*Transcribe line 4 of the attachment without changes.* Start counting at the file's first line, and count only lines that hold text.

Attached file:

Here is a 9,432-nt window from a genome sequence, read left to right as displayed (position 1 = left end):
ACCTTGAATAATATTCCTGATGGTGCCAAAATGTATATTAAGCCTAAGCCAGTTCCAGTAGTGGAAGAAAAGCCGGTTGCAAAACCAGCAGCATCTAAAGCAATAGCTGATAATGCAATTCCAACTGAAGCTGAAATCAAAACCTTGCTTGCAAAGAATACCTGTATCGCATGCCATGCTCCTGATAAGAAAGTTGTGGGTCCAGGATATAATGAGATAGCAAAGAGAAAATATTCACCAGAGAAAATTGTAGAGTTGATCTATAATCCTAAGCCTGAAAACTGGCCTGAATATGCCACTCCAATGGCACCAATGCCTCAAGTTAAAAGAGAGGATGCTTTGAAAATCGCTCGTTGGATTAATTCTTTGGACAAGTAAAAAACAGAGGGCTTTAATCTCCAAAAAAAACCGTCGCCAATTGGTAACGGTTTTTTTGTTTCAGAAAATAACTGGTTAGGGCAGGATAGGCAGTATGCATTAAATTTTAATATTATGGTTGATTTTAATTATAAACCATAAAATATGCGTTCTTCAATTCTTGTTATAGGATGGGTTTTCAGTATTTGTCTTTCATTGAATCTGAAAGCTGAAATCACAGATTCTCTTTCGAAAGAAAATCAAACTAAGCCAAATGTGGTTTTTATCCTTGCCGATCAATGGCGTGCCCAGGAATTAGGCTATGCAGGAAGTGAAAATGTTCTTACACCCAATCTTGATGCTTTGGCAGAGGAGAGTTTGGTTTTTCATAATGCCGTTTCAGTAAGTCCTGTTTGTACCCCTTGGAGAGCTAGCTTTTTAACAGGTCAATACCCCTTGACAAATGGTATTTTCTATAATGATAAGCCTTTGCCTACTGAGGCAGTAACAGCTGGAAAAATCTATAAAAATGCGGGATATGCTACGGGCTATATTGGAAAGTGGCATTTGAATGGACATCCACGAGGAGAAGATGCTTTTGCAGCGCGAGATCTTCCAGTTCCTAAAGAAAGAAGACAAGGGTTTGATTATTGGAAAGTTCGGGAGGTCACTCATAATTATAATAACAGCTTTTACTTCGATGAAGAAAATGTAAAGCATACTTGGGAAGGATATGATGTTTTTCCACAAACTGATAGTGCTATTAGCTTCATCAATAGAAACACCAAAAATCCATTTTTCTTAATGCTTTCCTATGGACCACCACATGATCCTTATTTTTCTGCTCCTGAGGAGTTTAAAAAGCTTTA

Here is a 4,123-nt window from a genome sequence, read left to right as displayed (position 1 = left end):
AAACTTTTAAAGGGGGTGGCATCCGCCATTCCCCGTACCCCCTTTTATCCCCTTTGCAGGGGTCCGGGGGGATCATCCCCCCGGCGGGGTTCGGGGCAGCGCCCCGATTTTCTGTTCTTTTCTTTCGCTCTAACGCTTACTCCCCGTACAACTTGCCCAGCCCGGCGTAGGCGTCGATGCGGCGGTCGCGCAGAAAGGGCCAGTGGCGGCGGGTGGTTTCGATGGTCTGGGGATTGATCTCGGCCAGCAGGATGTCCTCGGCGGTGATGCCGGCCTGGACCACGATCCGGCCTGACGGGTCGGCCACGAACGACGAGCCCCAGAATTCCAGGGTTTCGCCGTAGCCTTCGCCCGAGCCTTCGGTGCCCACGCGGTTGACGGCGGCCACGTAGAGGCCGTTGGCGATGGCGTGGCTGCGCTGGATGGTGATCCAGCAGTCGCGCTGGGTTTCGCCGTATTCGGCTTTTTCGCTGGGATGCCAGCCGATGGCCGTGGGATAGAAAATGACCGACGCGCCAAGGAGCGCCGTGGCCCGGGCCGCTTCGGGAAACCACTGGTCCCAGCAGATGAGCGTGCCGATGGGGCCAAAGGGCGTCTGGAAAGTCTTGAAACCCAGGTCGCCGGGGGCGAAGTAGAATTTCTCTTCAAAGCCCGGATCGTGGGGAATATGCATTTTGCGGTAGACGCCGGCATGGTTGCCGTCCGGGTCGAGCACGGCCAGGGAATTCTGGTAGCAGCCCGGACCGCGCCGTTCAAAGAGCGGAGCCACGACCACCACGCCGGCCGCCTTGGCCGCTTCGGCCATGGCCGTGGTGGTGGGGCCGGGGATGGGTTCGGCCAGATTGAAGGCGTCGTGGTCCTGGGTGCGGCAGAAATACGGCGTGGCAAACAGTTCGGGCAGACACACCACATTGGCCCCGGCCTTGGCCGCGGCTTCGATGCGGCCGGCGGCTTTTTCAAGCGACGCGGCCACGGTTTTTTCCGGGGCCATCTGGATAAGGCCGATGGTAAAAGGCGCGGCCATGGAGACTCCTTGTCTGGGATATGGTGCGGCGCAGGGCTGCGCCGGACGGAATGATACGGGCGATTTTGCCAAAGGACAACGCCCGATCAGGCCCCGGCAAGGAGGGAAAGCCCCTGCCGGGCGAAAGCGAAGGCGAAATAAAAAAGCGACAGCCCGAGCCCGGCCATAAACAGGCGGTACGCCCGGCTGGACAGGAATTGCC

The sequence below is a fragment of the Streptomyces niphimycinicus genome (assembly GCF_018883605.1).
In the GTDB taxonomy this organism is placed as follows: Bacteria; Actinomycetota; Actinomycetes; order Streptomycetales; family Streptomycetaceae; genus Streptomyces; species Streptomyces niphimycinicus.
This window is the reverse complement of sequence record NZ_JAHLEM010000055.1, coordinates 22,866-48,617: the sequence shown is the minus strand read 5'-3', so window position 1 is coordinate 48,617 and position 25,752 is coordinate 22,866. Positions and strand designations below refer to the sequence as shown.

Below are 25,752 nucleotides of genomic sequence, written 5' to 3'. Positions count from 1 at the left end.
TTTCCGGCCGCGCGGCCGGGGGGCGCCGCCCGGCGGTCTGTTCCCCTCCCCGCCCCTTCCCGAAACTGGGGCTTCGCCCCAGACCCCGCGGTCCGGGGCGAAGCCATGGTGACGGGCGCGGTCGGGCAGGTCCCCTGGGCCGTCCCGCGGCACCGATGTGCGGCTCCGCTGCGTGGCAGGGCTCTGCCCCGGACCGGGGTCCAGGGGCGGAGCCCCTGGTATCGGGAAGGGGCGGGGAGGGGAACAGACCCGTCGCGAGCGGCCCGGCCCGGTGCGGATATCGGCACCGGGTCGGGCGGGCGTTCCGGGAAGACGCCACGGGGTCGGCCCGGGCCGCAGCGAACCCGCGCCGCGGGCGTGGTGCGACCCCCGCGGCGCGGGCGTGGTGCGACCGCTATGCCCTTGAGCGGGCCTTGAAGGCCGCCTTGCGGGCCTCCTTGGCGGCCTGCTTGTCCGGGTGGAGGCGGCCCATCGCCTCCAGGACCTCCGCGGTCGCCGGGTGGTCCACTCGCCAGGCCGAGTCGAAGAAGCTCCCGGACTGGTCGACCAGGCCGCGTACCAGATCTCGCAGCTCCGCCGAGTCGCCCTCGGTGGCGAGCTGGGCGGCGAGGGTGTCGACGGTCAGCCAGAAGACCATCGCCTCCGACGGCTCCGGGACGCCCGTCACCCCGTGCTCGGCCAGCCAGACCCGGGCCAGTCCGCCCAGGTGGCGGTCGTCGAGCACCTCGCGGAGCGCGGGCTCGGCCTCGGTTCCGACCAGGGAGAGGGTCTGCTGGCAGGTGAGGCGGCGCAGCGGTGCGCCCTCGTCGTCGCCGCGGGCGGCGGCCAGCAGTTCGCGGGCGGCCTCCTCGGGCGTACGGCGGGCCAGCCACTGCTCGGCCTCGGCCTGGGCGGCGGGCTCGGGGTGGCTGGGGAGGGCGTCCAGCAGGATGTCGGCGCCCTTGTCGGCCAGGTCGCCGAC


AAACTTTTAAAGGGGGTGGCATCCGCCATTCCCCGTACCCCCTTTTATCCCCTTTGCAGGGGTCCGGGGGGATCATCCCCCCGGCGGGGTTCGGGGCAGCGCCCCGATTTTCTGTTCTTTTCTTTCGCTCTAACGCTTACTCCCCGTACAACTTGCCCAGCCCGGCGTAGGCGTCGATGCGGCGGTCGCGCAGAAAGGGCCAGTGGCGGCGGGTGGTTTCGATGGTCTGGGGATTGATCTCGGCCAGCAGGATGTCCTCGGCGGTGATGCCGGCCTGGACCACGATCCGGCCTGACGGGTCGGCCACGAACGACGAGCCCCAGAATTCCAGGGTTTCGCCGTAGCCTTCGCCCGAGCCTTCGGTGCCCACGCGGTTGACGGCGGCCACGTAGAGGCCGTTGGCGATGGCGTGGCTGCGCTGGATGGTGATCCAGCAGTCGCGCTGGGTTTCGCCGTATTCGGCTTTTTCGCTGGGATGCCAGCCGATGGCCGTGGGATAGAAAATGACCGACGCGCCAAGGAGCGCCGTGGCCCGGGCCGCTTCGGGAAACCACTGGTCCCAGCAGATGAGCGTGCCGATGGGGCCAAAGGGCGTCTGGAAAGTCTTGAAACCCAGGTCGCCGGGGGCGAAGTAGAATTTCTCTTCAAAGCCCGGATCGTGGGGAATATGCATTTTGCGGTAGACGCCGGCATGGTTGCCGTCCGGGTCGAGCACGGCCAGGGAATTCTGGTAGCAGCCCGGACCGCGCCGTTCAAAGAGCGGAGCCACGACCACCACGCCGGCCGCCTTGGCCGCTTCGGCCATGGCCGTGGTGGTGGGGCCGGGGATGGGTTCGGCCAGATTGAAGGCGTCGTGGTCCTGGGTGCGGCAGAAATACGGCGTGGCAAACAGTTCGGGCAGACACACCACATTGGCCCCGGCCTTGGCCGCGGCTTCGATGCGGCCGGCGGCTTTTTCAAGCGACGCGGCCACGGTTTTTTCCGGGGCCATCTGGATAAGGCCGATGGTAAAAGGCGCGGCCATGGAGACTCCTTGTCTGGGATATGGTGCGGCGCAGGGCTGCGCCGGACGGAATGATACGGGCGATTTTGCCAAAGGACAACGCCCGATCAGGCCCCGGCAAGGAGGGAAAGCCCCTGCCGGGCGAAAGCGAAGGCGAAATAAAAAAGCGACAGCCCGAGCCCGGCCATAAACAGGCGGTACGCCCGGCTGGACAGGAATTGCC